Neutrality Acts and aid the Allies
After World War One, America wanted to keep the United States out of another European war. Deeply alarmed by that conflict, Roosevelt adopted cautious—and possibly deceitful—methods to circumvent the Neutrality Acts and aid the Allies.
To complete the Discussion activity, please do the following:
- Pretend that you are a neutrality advocate and argue against entrance into the war or pretend that you are an advocate for entering the war. Write a two or three paragraph argument that considers:
- What do you believe were the main reasons that some Americans wanted to remain neutral in the war?
- What political options did neutrality advocates have, and how did they try to stop U.S. entrance into the war?
- Why and how did the Roosevelt administration begin moving away from neutrality once war erupted in Europe?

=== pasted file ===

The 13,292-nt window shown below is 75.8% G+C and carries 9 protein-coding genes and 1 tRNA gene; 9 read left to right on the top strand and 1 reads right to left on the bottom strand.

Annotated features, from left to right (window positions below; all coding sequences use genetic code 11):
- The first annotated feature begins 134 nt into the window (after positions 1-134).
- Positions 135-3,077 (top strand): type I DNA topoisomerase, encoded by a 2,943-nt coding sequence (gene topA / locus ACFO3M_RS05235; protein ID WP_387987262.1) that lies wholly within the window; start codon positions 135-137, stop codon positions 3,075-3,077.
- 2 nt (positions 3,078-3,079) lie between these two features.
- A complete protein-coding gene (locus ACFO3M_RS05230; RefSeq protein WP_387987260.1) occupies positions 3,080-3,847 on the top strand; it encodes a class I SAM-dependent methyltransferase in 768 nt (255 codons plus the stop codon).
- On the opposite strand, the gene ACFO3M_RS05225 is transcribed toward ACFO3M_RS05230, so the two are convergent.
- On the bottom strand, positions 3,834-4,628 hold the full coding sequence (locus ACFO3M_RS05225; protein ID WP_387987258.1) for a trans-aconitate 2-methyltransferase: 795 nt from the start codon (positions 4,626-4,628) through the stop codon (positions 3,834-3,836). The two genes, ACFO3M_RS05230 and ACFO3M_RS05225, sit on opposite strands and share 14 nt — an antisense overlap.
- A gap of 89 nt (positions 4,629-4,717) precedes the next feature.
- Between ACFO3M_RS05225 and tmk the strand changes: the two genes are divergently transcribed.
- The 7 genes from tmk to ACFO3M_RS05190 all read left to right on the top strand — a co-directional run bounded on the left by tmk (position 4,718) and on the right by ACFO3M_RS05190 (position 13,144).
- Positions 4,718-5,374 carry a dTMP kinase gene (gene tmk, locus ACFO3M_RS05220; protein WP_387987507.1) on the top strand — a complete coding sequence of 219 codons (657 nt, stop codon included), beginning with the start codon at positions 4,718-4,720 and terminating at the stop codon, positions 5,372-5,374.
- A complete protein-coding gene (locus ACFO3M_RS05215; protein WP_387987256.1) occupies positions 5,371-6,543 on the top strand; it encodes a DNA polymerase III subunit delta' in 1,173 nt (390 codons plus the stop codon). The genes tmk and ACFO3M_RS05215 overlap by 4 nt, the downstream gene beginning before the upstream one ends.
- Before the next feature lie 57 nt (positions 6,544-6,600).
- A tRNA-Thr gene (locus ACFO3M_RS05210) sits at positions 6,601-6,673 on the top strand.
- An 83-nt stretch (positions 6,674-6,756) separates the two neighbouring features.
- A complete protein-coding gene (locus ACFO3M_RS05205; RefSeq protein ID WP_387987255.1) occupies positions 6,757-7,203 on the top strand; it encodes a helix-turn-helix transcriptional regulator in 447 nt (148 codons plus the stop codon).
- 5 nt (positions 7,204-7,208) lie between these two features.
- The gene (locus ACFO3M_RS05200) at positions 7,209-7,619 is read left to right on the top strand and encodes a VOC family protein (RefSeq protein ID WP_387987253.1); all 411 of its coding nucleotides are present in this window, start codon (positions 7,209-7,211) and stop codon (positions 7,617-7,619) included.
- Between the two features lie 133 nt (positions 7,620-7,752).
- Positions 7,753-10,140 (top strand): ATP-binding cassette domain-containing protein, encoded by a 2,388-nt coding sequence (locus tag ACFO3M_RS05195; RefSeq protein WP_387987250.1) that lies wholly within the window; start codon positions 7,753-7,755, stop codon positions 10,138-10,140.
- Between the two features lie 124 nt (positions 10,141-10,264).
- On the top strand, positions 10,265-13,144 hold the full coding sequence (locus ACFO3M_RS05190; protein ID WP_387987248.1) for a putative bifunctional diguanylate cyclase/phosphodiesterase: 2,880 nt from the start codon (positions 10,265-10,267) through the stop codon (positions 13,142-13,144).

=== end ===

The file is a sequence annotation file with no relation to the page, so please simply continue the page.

The U.S. rapidly mobilized industry and the draft for the war. By 1945, the U.S. had more than 8 million people in uniform. For the first time in U.S. history, a majority of married women worked outside the home. One in five Americans county in America during the war.
Consider these and other ways the United States changed during World War II.
To complete the Discussion activity, please complete the following:
Write one to two paragraphs for each of the following questions:
- What do you believe were the biggest opportunities and challenges that the war created in regards to America’s identity? How did this affect immigrants, African-Americans, and women?
- Do you believe there were long-term effects that these changes had on the economy and American families? Which ones do you believe were beneficial and which ones still provide challenges today?
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